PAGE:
To begin with, it is vital to mention that calligraphy influenced by the Quran was the most vital piece of Islamic art carried out between the 10th and 16th centuries. Calligraphy was considered a serious form of art among Muslims in several parts of the Islamic world. It was a highly revered and appreciated way of expressing art (Bloom & Blair 1997, p.130).
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Before 900 C.E, the Islamic population within the Arabian Peninsula had experienced minimal level of development in writing. The archaeological findings revealed that rudimentary scripts also existed. For instance, there were myriads of inscriptions that were made on pillars and stones. Moreover, writings were done on perishable materials found in various geographical locations. The papyrus and parchment were some of the archaeological artifacts that were found by archaeologists. These remains of writings were clear proof that the writing knowledge and skills were common among the Arabs during these early times (Bloom & Blair 1997, p.146).
Most members of the Arab world were also known to practice a lot of recitations, as learned from the Quran. Some of the artistic skills such as prose and poetry, were stored in memory and therefore were never scripted on any material. Hence, the skill of memorizing was the major hindrance towards the development of calligraphy and any other form of art related to scripting.
However, from the onset of the 9th century, the Islamic world was already experiencing immense passion for writing. This was also driven by the desire to record all the contents of the Quran besides maintaining its accuracy.
Kufi was one of the earliest styles in writing that was adopted in Iraq. It was shaped in the form of an angle. The Syriac and Aramaic predecessors were believed to be the key architects behind the Kufi script. It was later used widely in writing the Quran. In addition, both personal and official writings adopted the Kufi style from the earlier years of the 8th century (Bloom & Blair 1997, p.190).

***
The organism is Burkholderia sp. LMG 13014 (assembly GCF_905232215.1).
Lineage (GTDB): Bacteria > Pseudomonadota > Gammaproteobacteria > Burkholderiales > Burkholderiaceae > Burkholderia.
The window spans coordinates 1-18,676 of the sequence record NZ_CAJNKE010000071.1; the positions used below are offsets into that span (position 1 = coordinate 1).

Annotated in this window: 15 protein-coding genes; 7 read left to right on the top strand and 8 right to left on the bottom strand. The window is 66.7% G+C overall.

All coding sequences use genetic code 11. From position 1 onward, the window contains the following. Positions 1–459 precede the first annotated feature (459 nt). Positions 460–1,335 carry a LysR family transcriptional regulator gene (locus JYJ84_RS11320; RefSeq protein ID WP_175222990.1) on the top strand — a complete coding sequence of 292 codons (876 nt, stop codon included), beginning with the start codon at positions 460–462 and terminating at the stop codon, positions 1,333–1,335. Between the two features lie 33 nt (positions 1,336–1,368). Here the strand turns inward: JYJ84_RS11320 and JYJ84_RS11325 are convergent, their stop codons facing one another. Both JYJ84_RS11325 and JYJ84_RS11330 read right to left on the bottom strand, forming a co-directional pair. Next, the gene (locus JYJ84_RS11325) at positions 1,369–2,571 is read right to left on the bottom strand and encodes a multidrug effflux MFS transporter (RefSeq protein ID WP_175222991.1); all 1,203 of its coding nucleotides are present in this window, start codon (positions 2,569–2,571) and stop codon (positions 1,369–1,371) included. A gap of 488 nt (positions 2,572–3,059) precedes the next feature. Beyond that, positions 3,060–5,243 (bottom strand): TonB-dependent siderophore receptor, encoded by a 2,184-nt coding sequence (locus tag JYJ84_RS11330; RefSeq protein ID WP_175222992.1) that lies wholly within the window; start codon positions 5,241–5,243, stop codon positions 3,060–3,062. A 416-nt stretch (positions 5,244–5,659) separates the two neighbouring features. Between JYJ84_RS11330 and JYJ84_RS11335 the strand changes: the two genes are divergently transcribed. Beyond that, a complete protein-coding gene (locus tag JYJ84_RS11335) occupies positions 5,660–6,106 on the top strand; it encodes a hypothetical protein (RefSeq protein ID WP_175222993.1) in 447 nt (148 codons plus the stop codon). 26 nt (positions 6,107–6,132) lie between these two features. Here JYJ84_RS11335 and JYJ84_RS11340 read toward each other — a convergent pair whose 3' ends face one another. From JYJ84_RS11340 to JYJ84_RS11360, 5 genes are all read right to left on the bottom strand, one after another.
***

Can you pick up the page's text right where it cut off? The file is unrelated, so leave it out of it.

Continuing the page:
In Madinah and Makkah, rounded scripts were used to express ideas and various levels of thought processes. They originated from the new Nabataean and Sinaitic scripts. Nonetheless, the Quranic manuscripts did not use this type of writing during the early decades. Ceramics, textiles, and buildings were largely scripted using Kufi.
Towards the end of the 10th century, the Iranian people used elongated vertical lines as a new form of scripting (Hillenbrand 1998, p.62). It was referred to as the “Eastern Kufi,” bearing in mind that it borrowed a lot from the original style of the Kufi style of writing. Its cetical strokes were also inclined. This explains why it was referred to as the “Bent Kufi”.
The next area of developing the original crude scripts was to make them more beautiful. The aesthetic value of the scripts was given additional concern in the later centuries. New variants of both the Kufi scripts and the angular forms were also developed by the early Muslims in a bid to improve the visual impression of the artistic work. Most of the Muslim calligraphers between the 12th and 15th centuries embarked on embedding additional features on the original art forms of writing (Atil 1981, p.87). Each of the newly developed writing features was named differently from other older scripts. Islamic historians believe that major changes in patronage were responsible for the transformation of Islamic art during these centuries. Some of the changes included the desire to have an accurate recording of the Quran, passion for visually symbolic scripting styles that could be appreciated by future generations, and also the changing tastes and preferences of Islamic artists.
Atil, E 1981, Renaissance of Islam: Art of the Mamluks, Smithsonian Institution Press, Washington, D.C.
Bloom, J & Blair, S.S 1997, Islamic Arts, Phaidon Press, New York.
Hillenbrand, R 1998, Islamic Art and Architecture, Thames & Hudson, New York.